Searching over 5,500,000 cases.


searching
Buy This Entire Record For $7.95

Download the entire decision to receive the complete text, official citation,
docket number, dissents and concurrences, and footnotes for this case.

Learn more about what you receive with purchase of this case.

In re Termination of Parent-Child Relationship of W.M.L.

Court of Appeals of Indiana

August 31, 2017

In Re: the Termination of the Parent-Child Relationship of W.M.L. and A.J.L. R.R. (Guardian ad Litem), Appellant-Petitioner,
v.
E.L. (Mother), O.H. (Father), et al., Appellees-Respondents.

         Appeal from the Allen Superior Court The Honorable Charles F. Pratt, Judge Trial Court Cause Nos. 02D08-1603-JT-53 02D08-1603-JT-54

          Appellant, pro se Roberta L. Renbarger Fort Wayne, Indiana

          Attorney for Appellee (Mother) Donald J. Frew Fort Wayne, Indiana

          Pyle, Judge.

         Statement of the Case

         [¶1] Guardian Ad Litem, Roberta Renbarger, ("GAL Renbarger") appeals the trial court's denial of the Department of Children's Services' ("DCS") petition to terminate the relationship between parents, E.L. ("Mother") and O.H. ("Father"), and their children, W.L. ("W.L.") and A.H. ("A.H.") (collectively "the children"). Concluding that the trial court did not err in denying DCS's petition to terminate the parent-child relationships, we affirm the trial court's judgment.

         [¶2] We affirm.

         Issue

         Whether the trial court erred in denying DCS's petition to terminate the parent-child relationships.

         Facts

         [¶3] The evidence most favorable to the judgment reveals that Mother and Father are the parents of son, W.L., who was born in October 2008, and daughter, A.H., who was born in May 2012. Both children were removed from Mother and Father shortly after A.H.'s birth when it was discovered that Mother had used marijuana during her pregnancy and that the family was homeless. The children were adjudicated to be Children in Need of Services ("CHINS"), and both parents were court-ordered to participate in services.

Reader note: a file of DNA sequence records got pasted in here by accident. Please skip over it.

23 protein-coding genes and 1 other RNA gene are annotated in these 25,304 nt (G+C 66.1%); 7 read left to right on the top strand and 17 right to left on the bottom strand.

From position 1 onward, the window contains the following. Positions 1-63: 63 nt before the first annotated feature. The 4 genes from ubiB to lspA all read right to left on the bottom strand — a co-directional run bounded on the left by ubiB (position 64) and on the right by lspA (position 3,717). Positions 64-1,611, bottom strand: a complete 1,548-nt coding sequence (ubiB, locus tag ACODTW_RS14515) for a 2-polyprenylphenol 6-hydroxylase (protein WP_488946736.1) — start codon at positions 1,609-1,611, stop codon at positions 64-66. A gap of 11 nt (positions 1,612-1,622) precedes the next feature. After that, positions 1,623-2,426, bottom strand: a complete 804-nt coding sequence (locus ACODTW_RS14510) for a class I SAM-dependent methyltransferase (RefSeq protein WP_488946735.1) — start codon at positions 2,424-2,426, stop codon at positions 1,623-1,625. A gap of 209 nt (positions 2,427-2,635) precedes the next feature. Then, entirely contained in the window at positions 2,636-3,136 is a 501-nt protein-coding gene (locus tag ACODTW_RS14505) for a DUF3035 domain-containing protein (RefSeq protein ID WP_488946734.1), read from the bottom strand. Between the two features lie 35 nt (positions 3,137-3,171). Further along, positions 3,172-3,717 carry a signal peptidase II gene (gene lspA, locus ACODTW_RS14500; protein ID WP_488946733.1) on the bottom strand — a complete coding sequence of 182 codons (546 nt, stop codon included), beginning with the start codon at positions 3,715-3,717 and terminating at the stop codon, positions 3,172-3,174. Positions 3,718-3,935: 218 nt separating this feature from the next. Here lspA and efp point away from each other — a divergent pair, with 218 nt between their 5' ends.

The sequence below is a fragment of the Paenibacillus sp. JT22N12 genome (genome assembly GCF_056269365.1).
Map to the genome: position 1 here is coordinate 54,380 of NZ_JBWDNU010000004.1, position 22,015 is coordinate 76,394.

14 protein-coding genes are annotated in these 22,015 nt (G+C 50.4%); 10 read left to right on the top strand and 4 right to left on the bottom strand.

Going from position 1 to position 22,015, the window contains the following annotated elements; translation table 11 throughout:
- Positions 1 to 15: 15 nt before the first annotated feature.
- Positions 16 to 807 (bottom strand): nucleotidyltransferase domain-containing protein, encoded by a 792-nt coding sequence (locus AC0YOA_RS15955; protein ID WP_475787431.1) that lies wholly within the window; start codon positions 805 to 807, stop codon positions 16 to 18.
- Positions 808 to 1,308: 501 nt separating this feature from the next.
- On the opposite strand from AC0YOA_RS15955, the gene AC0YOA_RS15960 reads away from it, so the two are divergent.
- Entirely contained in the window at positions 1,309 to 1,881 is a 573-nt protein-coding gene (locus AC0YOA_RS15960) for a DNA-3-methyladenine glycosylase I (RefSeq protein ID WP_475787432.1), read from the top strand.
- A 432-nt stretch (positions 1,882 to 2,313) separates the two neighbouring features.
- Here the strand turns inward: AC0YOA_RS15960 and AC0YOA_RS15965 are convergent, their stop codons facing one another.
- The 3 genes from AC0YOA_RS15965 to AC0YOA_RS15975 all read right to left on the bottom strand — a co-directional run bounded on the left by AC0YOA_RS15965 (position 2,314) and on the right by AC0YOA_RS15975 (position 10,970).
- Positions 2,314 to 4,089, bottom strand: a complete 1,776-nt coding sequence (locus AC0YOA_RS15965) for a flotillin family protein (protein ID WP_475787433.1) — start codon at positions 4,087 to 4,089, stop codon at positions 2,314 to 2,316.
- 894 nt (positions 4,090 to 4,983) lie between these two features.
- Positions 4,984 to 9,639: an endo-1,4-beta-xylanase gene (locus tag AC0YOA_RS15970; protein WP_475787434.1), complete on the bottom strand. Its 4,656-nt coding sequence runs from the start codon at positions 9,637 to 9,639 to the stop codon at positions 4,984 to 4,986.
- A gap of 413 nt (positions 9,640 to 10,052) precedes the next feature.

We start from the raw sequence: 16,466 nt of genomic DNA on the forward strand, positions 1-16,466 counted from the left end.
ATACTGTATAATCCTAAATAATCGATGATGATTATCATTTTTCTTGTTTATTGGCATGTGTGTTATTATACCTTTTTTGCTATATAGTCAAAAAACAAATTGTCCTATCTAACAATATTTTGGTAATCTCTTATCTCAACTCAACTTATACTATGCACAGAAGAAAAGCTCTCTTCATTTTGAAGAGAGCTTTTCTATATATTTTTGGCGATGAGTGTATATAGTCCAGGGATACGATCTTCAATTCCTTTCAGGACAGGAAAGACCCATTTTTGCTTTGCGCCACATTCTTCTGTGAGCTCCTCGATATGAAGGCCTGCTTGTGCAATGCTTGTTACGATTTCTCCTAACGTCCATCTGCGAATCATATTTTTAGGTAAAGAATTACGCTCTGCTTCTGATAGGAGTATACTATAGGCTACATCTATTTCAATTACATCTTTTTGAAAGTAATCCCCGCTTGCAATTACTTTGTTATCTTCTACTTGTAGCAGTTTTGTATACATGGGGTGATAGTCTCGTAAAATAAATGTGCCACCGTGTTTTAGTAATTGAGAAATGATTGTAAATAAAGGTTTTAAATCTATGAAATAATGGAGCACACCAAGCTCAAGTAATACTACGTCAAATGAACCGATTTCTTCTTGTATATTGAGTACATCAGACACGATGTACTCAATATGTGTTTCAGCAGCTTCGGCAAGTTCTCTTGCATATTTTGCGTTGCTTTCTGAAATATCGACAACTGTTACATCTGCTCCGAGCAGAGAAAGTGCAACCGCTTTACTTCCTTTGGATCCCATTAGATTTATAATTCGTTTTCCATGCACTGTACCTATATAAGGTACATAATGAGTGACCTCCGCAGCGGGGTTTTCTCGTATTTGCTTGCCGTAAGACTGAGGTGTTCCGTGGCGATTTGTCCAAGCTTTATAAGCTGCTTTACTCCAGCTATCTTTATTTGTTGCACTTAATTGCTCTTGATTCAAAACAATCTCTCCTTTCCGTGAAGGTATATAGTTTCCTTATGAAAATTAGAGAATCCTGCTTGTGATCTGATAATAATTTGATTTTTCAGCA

[¶4] The children were returned to their parents' home in July 2013. However, in September 2013, the police arrested Father for battering Mother. The children were removed from the home and placed in foster care. Father was convicted of domestic battery and placed on probation until September 2014. He was also restrained, under a no-contact order, from having any contact with Mother. Both parents were ordered to refrain from criminal activity, maintain clean and appropriate housing, and cooperate with all service providers. Mother and Father were also ordered to obtain diagnostic assessments, obtain drug and alcohol assessments, enroll in and successfully complete home-based services programs, refrain from the use of alcohol and illegal drugs, and attend all visits with the children. Mother was further ordered to obtain and maintain employment and to enroll in non-violence counseling at the Center for Nonviolence. Father was also ordered to attend and complete a specific program at the Center for Nonviolence.